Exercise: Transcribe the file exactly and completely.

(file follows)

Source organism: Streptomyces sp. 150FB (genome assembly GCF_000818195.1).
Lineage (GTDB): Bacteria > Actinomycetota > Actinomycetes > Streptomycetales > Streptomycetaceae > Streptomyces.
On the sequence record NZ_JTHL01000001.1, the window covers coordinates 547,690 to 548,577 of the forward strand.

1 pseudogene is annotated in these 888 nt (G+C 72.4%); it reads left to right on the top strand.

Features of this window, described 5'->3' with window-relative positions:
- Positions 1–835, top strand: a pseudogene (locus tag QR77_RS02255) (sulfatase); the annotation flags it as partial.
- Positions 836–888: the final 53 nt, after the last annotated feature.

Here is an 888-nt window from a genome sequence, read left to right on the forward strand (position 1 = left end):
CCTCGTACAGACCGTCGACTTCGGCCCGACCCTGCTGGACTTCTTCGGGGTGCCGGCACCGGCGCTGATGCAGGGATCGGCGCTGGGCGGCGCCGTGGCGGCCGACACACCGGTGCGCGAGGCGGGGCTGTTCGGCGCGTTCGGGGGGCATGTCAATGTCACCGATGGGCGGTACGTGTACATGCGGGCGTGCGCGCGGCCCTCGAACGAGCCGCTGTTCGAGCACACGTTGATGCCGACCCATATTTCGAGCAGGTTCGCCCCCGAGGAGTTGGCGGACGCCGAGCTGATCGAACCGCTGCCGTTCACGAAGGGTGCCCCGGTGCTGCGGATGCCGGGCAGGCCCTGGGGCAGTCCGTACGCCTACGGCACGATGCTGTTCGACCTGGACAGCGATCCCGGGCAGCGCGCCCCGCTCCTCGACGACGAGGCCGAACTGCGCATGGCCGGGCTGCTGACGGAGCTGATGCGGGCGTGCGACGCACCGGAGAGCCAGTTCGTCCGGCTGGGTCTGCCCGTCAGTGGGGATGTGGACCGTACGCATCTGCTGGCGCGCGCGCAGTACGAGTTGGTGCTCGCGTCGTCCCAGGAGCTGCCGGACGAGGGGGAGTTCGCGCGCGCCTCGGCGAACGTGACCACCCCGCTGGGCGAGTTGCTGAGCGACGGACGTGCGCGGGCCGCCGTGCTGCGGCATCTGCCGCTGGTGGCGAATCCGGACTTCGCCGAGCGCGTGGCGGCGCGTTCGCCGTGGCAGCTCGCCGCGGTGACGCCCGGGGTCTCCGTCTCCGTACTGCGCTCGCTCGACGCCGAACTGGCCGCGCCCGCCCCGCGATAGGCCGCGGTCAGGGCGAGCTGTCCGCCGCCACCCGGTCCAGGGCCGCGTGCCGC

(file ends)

Source organism: Streptomyces sp. 150FB (genome assembly GCF_000818195.1).
Lineage (GTDB): Bacteria > Actinomycetota > Actinomycetes > Streptomycetales > Streptomycetaceae > Streptomyces.
On the sequence record NZ_JTHL01000001.1, the window covers coordinates 547,690 to 548,577 of the forward strand.

1 pseudogene is annotated in these 888 nt (G+C 72.4%); it reads left to right on the top strand.

Features of this window, described 5'->3' with window-relative positions:
- Positions 1–835, top strand: a pseudogene (locus tag QR77_RS02255) (sulfatase); the annotation flags it as partial.
- Positions 836–888: the final 53 nt, after the last annotated feature.

Here is an 888-nt window from a genome sequence, read left to right on the forward strand (position 1 = left end):
CCTCGTACAGACCGTCGACTTCGGCCCGACCCTGCTGGACTTCTTCGGGGTGCCGGCACCGGCGCTGATGCAGGGATCGGCGCTGGGCGGCGCCGTGGCGGCCGACACACCGGTGCGCGAGGCGGGGCTGTTCGGCGCGTTCGGGGGGCATGTCAATGTCACCGATGGGCGGTACGTGTACATGCGGGCGTGCGCGCGGCCCTCGAACGAGCCGCTGTTCGAGCACACGTTGATGCCGACCCATATTTCGAGCAGGTTCGCCCCCGAGGAGTTGGCGGACGCCGAGCTGATCGAACCGCTGCCGTTCACGAAGGGTGCCCCGGTGCTGCGGATGCCGGGCAGGCCCTGGGGCAGTCCGTACGCCTACGGCACGATGCTGTTCGACCTGGACAGCGATCCCGGGCAGCGCGCCCCGCTCCTCGACGACGAGGCCGAACTGCGCATGGCCGGGCTGCTGACGGAGCTGATGCGGGCGTGCGACGCACCGGAGAGCCAGTTCGTCCGGCTGGGTCTGCCCGTCAGTGGGGATGTGGACCGTACGCATCTGCTGGCGCGCGCGCAGTACGAGTTGGTGCTCGCGTCGTCCCAGGAGCTGCCGGACGAGGGGGAGTTCGCGCGCGCCTCGGCGAACGTGACCACCCCGCTGGGCGAGTTGCTGAGCGACGGACGTGCGCGGGCCGCCGTGCTGCGGCATCTGCCGCTGGTGGCGAATCCGGACTTCGCCGAGCGCGTGGCGGCGCGTTCGCCGTGGCAGCTCGCCGCGGTGACGCCCGGGGTCTCCGTCTCCGTACTGCGCTCGCTCGACGCCGAACTGGCCGCGCCCGCCCCGCGATAGGCCGCGGTCAGGGCGAGCTGTCCGCCGCCACCCGGTCCAGGGCCGCGTGCCGC